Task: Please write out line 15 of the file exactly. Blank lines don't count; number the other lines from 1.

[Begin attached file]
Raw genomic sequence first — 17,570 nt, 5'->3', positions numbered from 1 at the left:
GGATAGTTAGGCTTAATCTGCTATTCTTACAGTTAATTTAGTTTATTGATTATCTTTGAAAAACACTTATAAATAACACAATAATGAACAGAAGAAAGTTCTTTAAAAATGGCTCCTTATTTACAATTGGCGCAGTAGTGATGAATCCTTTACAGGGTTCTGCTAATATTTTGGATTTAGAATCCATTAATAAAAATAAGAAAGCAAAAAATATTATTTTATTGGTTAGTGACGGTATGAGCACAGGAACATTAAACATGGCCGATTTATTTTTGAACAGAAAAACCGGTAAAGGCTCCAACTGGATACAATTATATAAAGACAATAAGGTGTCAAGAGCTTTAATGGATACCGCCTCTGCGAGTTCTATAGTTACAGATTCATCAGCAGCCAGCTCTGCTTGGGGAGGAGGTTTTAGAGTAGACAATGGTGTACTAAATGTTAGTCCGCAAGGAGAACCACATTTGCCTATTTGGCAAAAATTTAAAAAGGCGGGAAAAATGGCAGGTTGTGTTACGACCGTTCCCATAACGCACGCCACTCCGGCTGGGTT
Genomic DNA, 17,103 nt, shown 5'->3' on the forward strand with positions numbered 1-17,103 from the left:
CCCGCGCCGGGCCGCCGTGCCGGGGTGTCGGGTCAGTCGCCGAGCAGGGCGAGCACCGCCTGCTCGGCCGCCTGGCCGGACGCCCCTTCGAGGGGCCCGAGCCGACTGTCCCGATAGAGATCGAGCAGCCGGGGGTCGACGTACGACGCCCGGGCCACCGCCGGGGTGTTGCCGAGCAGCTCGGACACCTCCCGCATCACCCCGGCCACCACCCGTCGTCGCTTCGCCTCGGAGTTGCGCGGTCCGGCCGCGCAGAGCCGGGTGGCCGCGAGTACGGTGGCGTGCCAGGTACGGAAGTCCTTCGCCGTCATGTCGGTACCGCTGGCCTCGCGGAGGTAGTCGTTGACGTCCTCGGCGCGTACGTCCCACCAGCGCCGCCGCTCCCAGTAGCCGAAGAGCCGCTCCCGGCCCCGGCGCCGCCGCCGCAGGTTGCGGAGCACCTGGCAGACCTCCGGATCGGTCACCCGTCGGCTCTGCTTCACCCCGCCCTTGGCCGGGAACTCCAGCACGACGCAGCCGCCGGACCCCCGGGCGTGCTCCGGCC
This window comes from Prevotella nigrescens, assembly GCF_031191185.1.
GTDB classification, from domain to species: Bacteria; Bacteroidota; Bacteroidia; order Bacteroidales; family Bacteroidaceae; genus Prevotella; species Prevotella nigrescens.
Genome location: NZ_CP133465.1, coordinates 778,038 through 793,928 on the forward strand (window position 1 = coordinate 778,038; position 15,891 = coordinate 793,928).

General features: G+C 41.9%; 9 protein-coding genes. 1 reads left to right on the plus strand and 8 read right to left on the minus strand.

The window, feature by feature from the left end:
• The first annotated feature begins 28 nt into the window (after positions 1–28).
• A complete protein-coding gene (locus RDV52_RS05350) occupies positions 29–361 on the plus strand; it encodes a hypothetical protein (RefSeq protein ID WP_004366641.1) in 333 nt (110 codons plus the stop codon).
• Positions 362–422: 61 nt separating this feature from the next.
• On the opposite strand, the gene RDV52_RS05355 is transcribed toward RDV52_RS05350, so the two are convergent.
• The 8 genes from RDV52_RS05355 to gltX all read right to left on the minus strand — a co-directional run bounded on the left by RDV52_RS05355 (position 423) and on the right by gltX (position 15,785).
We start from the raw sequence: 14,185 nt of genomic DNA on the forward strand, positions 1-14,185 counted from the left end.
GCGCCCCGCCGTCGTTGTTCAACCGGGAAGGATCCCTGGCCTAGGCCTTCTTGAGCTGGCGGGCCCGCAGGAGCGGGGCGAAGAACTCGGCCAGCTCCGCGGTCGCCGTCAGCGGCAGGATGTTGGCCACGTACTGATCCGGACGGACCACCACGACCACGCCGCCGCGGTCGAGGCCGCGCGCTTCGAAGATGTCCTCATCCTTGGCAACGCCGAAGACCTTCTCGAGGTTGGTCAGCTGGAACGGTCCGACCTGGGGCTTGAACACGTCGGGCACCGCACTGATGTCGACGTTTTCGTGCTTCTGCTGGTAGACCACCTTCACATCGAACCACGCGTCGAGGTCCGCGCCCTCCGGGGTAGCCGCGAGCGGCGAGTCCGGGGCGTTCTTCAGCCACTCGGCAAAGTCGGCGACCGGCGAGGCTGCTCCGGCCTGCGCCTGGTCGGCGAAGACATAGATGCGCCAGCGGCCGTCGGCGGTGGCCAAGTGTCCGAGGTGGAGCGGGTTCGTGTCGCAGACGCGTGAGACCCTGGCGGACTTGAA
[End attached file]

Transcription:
We start from the raw sequence: 14,185 nt of genomic DNA on the forward strand, positions 1-14,185 counted from the left end.